## Independent Projects

### Visualizing SubRiemanniann Billiards

**Mentor(s):** Lucas Dahinden, Lutz Hofmann, and Maksim Schreck**Student(s) participating:** Jakob Niessner**Details:** All the details are contained in this pdf.

### Planimeters and Bicycle Tires

**Mentor(s):** Lucas Dahinden**Student(s) participating:** Aaron Osburg**Details:** Planimeters are devices used to measure the area of a region in the plane by tracing around its boundary. As such, they are a mechanical manifestation of Green’s Theorem. The goal of this project is to build models of the polar and of the hatchet planimeter and understand the mathematics behind them. The hatchet planimeter is connected to bicycle tire tracks and the project could further explore a conjecture by Menzin about their geometry using this planimeter. [blog post]

### Laminations on Hyperbolic Surfaces in the Universal Cover

**Mentor(s):** Mareike Pfeil**Student(s) participating:** Christian Alber**Details:** A lamination on a hyperbolic surface is a collection of simple disjoint geodesics whose union is closed. Laminations are very helpful when studying surfaces. For instance, they can be used to deform hyperbolic surfaces and to define coordinates on Teichmüller space. The goal of this project is to visualize lifts of laminations on hyperbolic surfaces in the Poincaré disk model for the hyperbolic plane. **Prerequisites**: A first course in differential geometry, basic algebra, basic hyperbolic geometry will be needed, but can be learned during the project.

### Geometric Constructions with the MIRA

**Mentor(s):** Denis Vogel**Student(s) participating:** Silas Gramlich**Details:** The MIRA is a semi-transparent reflective device used for constructing geometric objects. The goal of this project is to build such a device and understand the mathematics behind it.

## SFB Funded Projects

### Symplectic Billiards

**Mentor**: Peter Albers**Student(s) participating**: Fabian Lander, Jannik Westermann**Details**: The goal of this project is to simulate symplectic billiards on non-convex polygons, and to search for periodic orbits in particular.

### Hyperbolic Billiards

**Mentor**: Dia Taha**Student(s) participating**: Christian Alber, Mara-Eliana Popescu**Details**: The project aims to investigate the statistics of hyperbolic billiards.**GitHub repository**: link

## Proseminar/Seminar Projects

### Ping-Pong Game in the Poincaré Disk

**Mentors**: Brice Loustau, Anja Randecker, Ricardo Waibel and Mathias Häberle.**Students participating**: Isabel Giray, Karina Kniel, Phil Neitzel**Details**: The goal of this project is to implement a game inspired by the classic Ping Pong game, but in a hyperbolic setting. The game takes place in the Poincaré disc, only a finite area (the hyperbolic equivalent of a rectangle) is available to the ball. Players can move their racket along a fixed geodesic (a generalization of the concept of a straight line), and the ball obeys these different laws for its movement as well. Through the game players can then develop an intuitive understanding of hyperbolic geometry. [blog post]**GitHub repository**: link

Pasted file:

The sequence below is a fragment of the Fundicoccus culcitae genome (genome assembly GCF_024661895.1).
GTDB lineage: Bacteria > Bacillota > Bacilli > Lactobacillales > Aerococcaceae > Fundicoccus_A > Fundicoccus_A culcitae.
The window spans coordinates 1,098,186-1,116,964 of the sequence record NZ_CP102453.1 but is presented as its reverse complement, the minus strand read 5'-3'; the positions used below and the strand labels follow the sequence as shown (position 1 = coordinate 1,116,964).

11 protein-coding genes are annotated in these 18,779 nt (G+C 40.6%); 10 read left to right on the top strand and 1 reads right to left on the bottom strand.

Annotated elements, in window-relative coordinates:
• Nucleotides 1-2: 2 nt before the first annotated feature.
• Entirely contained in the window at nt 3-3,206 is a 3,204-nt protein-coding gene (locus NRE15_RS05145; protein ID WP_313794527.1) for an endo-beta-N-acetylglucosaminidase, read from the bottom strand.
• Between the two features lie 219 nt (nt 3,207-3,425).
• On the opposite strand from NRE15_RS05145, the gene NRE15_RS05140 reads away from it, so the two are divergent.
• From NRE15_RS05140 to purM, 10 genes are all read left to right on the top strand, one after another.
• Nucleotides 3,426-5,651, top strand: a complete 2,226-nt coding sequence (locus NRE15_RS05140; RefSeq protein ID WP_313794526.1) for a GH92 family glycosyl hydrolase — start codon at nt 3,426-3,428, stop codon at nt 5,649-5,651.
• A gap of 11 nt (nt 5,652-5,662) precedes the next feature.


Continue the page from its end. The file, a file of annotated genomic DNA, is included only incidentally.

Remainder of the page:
### Delta-Slim Triangles in the Poincaré Disk

**Mentors**: Brice Loustau, Anja Randecker, Ricardo Waibel, and Mathias Häberle.**Students participating**: Deniz Aydın, Simon Heidrich**Details: **The delta-slim property of a triangle is defined as follows: take two sides of the triangle and draw a delta neighbourhood around them. Then check whether the third side lies completely in the union of the neighbourhoods. If this is true for all choices of two sides, then the triangle is called *delta-slim*. The project takes an experimental approach to firstly finding the minimum delta for a given hyperbolic triangle on the Poincaré disc, and secondly, to determine a minimum delta for all possible hyperbolic triangles on the Poincaré disc, i.e., a delta, for which all hyperbolic triangles on the Poincaré disc are delta-slim. [blog post]**GitHub repository**: link

### 3D Prints of Tilings in the Poincaré Disk

**Mentors**: Brice Loustau, Anja Randecker, Ricardo Waibel, and Mathias Häberle.**Students participating**: Helen Freytag, Ronya Ramrath**Details**: Inspired by M.C. Escher’s works (especially Circle Limit I-IV), this project looks at tilings of the Poincaré disc and recreates their mathematical aspects as models using 3D printing. On top of that, the HEGL logo is adapted to a 3D model, whose components include geodesics and horocycles in the Poincaré disc. [blog post]**GitHub repository**: link**Thingiverse**: link